Don’t jump to conclusions about trumpeter Ibrahim Maalouf’s music. Just when you think you’ve got a handle on Diagnostic (the third album in a triptych that also includes 2007’s Diasporas and 2009’s Diachronism), an unforeseen twist will cause your theory to crumble. But seldom has being wrong felt so right.
A globe’s worth of influences interact on the album, which makes sense given that Maalouf was born in Lebanon but makes his home in France and recorded his latest with Zalindê, a 17-member all-female ensemble with a Brazilian flair. But just as important as the multi-cultural touchstones is the push and pull between Maalouf’s classical training and his jazz instincts. The juxtaposition of these elements infuses the tracks with a fascinating sense of tension that’s formal and restrained one moment and bursting with passion at its messiest the next.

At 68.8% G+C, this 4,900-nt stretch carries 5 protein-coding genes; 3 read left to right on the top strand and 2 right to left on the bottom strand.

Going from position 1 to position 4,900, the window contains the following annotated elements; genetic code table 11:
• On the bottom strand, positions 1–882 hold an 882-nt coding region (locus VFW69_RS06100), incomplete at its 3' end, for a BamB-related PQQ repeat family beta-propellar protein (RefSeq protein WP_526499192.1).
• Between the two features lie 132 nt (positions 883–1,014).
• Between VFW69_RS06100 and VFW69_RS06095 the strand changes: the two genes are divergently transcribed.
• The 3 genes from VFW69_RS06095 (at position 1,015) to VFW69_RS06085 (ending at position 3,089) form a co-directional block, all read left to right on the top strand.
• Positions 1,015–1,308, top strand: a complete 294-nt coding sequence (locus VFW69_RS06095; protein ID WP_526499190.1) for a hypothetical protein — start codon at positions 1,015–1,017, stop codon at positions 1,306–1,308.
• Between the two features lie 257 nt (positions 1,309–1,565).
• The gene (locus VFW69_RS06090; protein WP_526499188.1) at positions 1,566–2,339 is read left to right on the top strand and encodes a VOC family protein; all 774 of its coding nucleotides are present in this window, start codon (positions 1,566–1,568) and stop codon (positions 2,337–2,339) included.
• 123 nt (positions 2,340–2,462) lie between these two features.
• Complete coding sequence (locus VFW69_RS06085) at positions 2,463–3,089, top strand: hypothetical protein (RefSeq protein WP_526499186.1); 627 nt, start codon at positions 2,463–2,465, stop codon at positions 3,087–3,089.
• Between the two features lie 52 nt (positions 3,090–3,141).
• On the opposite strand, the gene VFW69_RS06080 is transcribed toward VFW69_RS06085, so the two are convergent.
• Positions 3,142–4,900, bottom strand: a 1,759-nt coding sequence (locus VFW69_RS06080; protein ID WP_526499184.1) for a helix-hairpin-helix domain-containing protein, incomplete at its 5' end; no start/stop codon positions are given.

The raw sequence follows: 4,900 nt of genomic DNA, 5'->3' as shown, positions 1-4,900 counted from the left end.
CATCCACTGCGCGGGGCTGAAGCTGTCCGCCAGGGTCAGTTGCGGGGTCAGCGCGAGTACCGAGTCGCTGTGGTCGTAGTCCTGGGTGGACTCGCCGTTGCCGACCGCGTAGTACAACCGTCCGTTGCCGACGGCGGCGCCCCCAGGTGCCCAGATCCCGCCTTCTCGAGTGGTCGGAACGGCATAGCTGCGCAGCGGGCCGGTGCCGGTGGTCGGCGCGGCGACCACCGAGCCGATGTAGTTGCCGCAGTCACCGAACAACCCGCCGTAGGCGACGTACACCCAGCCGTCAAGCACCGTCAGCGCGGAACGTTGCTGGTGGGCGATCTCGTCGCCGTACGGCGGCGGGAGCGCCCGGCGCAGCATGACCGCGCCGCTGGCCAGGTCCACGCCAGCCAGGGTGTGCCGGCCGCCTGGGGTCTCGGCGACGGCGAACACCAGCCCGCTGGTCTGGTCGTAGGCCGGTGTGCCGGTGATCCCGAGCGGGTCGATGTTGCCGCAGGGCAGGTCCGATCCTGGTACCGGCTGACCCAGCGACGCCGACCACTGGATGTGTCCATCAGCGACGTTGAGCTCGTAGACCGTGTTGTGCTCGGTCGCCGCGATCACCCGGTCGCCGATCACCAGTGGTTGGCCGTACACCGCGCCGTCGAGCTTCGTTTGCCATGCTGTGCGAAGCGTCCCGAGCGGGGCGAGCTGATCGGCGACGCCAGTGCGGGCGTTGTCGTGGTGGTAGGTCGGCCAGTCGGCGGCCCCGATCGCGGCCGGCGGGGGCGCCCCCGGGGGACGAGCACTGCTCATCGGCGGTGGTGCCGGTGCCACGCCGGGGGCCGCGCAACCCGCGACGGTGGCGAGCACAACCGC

The title track, for instance, is a beguiling miniature, with gently twinkling piano forming the backdrop for a subtly inquisitive Maalouf solo. But while the following song, “Beirut,” features a decidedly low-key introductory section, Maalouf’s playing ripens over the course of the tune, which in its final third bursts into a flurry of prog-rock guitar that’s as incongruous as it is thrilling.
Such shifts seem capable of giving listeners whiplash. Yet somehow “Will Soon Be a Woman,” which suggests a mildly baroque variation on ’60s-era Ennio Morricone, retains a philosophical kinship with “Maeva in the Wonderland,” with its bottomless percussion thumps, sprightly piano and brass splats, and even with “They Don’t Care About Us,” a Michael Jackson cover given an Arabic makeover that transforms the tune into either a rousing party or a wild protest — or perhaps both.
Why Diagnostic works is a mystery, but it’s one well worth repeated investigation.